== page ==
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Professor Shelley Claridge to receive the Schmidt Science Polymaths Award



Professor Shelley Claridge has been awarded the Schmidt Science Polymaths award. Schmidt Futures announced ten new recipients of the award, which provides $500,000 a year, paid through their institution, for up to five years to help support part of a research group.

The Polymath program makes long-term bets on recently-tenured professors with remarkable track records, promising futures, and a desire to explore risky new research ideas across disciplines. The awardees are the second group to receive the Polymath award, joining just two other exceptionally talented interdisciplinary researchers named in 2021.

The awards build upon Schmidt Futures’ commitment to identifying and supporting extraordinary talent, and growing networks empowered to solve hard problems in science and society.

Dr. Claridge is an Associate Professor of Chemistry and Biomedical Engineering. She uses her interdisciplinary background in nanostructured materials and molecular-scale imaging to create materials with inexpensive structural elements that exceed spatial resolution achieved in multi-billion dollar fabrication facilities.

Much previous work in surface science has demonstrated atomic or molecular scale control over 'perfect' crystalline surfaces, typically over very small areas and under highly controlled conditions. Dr. Claridge's group has recently developed unconventional strategies to extend precise chemical control to imperfect surfaces operating under real-world conditions, opening the door to a broad range of applications from human health to wearable electronics.

Her perspectives on materials chemistry are also shaped by previous experience as a professional software engineer with training in pure mathematics.

The awards build upon Schmidt Futures’ commitment to identifying and supporting extraordinary talent, and growing networks empowered to solve hard problems in science and society. Each Polymath will receive support at the moment in their careers when researchers have the most freedom to explore new ideas, use emerging technologies to test risky theories, and pursue novel scientific research that traverses fields and disciplines, which is otherwise unlikely to receive funding or support.

“The interdisciplinary work that could herald the next great scientific breakthroughs are chronically under-funded,” said Eric Braverman, CEO of Schmidt Futures. “We are betting on the talent of the Schmidt Science Polymaths to explore new ideas across disciplines and accelerate discoveries to address the challenges facing our planet and society.”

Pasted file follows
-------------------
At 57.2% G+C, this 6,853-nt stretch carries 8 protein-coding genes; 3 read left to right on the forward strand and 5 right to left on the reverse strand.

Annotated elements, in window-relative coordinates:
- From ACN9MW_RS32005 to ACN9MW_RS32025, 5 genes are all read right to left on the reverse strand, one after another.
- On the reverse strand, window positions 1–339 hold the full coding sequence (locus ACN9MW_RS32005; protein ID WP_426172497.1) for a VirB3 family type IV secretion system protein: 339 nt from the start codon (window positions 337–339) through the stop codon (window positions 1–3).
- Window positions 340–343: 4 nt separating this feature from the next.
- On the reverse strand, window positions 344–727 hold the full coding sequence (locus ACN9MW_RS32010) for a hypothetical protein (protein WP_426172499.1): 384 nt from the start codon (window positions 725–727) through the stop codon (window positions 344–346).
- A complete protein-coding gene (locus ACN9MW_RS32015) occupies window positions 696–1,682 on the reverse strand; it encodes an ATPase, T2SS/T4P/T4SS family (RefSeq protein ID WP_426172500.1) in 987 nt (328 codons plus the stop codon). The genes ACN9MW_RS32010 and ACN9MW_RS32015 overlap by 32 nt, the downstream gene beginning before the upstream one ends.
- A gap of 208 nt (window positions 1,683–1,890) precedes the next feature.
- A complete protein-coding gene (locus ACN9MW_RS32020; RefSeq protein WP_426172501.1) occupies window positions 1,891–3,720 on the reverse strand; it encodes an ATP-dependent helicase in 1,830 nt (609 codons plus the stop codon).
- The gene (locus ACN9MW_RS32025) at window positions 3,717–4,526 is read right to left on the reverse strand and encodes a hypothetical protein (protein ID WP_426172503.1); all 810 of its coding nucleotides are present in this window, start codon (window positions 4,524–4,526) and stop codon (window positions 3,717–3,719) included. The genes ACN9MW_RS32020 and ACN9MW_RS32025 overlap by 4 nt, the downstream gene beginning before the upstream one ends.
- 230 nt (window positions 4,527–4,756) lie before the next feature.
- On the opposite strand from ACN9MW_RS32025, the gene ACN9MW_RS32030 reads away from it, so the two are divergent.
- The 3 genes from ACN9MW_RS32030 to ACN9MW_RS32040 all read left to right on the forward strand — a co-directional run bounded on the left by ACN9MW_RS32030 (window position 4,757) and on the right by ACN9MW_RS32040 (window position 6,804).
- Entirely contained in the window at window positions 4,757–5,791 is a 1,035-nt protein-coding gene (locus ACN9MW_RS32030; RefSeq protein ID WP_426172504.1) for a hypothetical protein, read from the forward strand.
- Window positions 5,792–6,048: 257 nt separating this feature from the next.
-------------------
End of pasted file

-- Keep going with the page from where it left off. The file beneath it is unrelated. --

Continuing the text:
Dr. Claridge's future research brings the high-resolution tools of classical surface science to bear on the design of hierarchical function in complex soft matter including human tissue.

Hopeful Polymaths from over 25 universities submitted applications outlining research ideas in STEM fields that represent a substantive shift from their current research portfolio and are unlikely to receive funding elsewhere for consideration to the Schmidt Science Polymaths program. Existing Polymaths’ ideas range from the artificial creation of complex soft matter like human tissue, to the development of synthetic biology platforms for engineering multicellular systems, to the discovery of exotic forms of quantum matter. The impact of this type of interdisciplinary research could result in innovations previously thought impossible like a 3D printer for human organs, climate change-resistant crops, or the unknown applications of quantum matter.

“Single-minded -specialization coupled with rigid research and funding structures often hinder the ambition to unleash fresh perspectives in scientific inquiry,” said Stuart Feldman, Chief Scientist of Schmidt Futures. “From climate change to public health, the Schmidt Science Polymaths utilize the depth of their knowledge across a breadth of fields to find new ways to solve some of our hardest problems for public benefit.”

Representing a diverse array of intellect across STEM fields, this group of Polymaths are an extraordinary example of the type of exceptional talent that Schmidt Futures scours the earth looking to find and support. Schmidt Futures proudly introduces the 2022 Schmidt Science Polymaths:

Samir Bhatt, Imperial College London

Shelley Claridge, Purdue University

Ido Kaminer, Israel Institute of Technology

Ahmad ‘Mo’ Khalil, Boston University

Lulu Qian, California Institute of Technology

Andrew Saxe, University College London

Suchitra Sebastian, University of Cambridge

Sudip Shekhar, University of British Columbia

Randy Goldsmith, University of Wisconsin- Madison

Mary Caswell Stoddard, Princeton University


About Schmidt Futures:

Schmidt Futures bets early on exceptional people making the world better. Founded by Eric and Wendy Schmidt, Schmidt Futures is a philanthropic initiative that brings talented people together in networks to prove out their ideas and solve hard problems in science and society.

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